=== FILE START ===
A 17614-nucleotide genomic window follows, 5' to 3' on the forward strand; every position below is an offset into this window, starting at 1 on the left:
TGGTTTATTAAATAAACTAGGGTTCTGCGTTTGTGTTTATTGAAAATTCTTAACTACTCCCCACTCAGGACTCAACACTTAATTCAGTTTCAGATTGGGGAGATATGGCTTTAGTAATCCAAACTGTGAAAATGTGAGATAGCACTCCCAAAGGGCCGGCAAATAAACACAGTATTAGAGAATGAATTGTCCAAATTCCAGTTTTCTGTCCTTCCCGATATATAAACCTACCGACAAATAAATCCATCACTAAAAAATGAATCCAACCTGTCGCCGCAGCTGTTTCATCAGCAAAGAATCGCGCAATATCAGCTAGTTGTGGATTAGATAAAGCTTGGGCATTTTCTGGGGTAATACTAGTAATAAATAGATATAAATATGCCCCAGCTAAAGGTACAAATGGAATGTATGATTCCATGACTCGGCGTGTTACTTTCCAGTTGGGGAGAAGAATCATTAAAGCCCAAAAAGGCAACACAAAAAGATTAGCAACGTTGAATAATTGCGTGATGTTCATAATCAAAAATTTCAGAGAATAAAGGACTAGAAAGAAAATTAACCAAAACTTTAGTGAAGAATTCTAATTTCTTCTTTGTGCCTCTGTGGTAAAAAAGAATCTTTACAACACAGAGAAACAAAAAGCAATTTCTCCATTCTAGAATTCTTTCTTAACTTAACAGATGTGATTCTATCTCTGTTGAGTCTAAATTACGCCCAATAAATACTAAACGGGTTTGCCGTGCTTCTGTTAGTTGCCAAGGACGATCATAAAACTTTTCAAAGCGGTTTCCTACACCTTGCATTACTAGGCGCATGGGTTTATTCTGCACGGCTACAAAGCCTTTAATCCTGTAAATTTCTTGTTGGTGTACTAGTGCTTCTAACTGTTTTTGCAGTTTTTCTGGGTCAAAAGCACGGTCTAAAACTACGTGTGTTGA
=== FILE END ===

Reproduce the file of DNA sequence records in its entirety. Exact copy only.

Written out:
A 17614-nucleotide genomic window follows, 5' to 3' on the forward strand; every position below is an offset into this window, starting at 1 on the left:
TGGTTTATTAAATAAACTAGGGTTCTGCGTTTGTGTTTATTGAAAATTCTTAACTACTCCCCACTCAGGACTCAACACTTAATTCAGTTTCAGATTGGGGAGATATGGCTTTAGTAATCCAAACTGTGAAAATGTGAGATAGCACTCCCAAAGGGCCGGCAAATAAACACAGTATTAGAGAATGAATTGTCCAAATTCCAGTTTTCTGTCCTTCCCGATATATAAACCTACCGACAAATAAATCCATCACTAAAAAATGAATCCAACCTGTCGCCGCAGCTGTTTCATCAGCAAAGAATCGCGCAATATCAGCTAGTTGTGGATTAGATAAAGCTTGGGCATTTTCTGGGGTAATACTAGTAATAAATAGATATAAATATGCCCCAGCTAAAGGTACAAATGGAATGTATGATTCCATGACTCGGCGTGTTACTTTCCAGTTGGGGAGAAGAATCATTAAAGCCCAAAAAGGCAACACAAAAAGATTAGCAACGTTGAATAATTGCGTGATGTTCATAATCAAAAATTTCAGAGAATAAAGGACTAGAAAGAAAATTAACCAAAACTTTAGTGAAGAATTCTAATTTCTTCTTTGTGCCTCTGTGGTAAAAAAGAATCTTTACAACACAGAGAAACAAAAAGCAATTTCTCCATTCTAGAATTCTTTCTTAACTTAACAGATGTGATTCTATCTCTGTTGAGTCTAAATTACGCCCAATAAATACTAAACGGGTTTGCCGTGCTTCTGTTAGTTGCCAAGGACGATCATAAAACTTTTCAAAGCGGTTTCCTACACCTTGCATTACTAGGCGCATGGGTTTATTCTGCACGGCTACAAAGCCTTTAATCCTGTAAATTTCTTGTTGGTGTACTAGTGCTTCTAACTGTTTTTGCAGTTTTTCTGGGTCAAAAGCACGGTCTAAAACTACGTGTGTTGA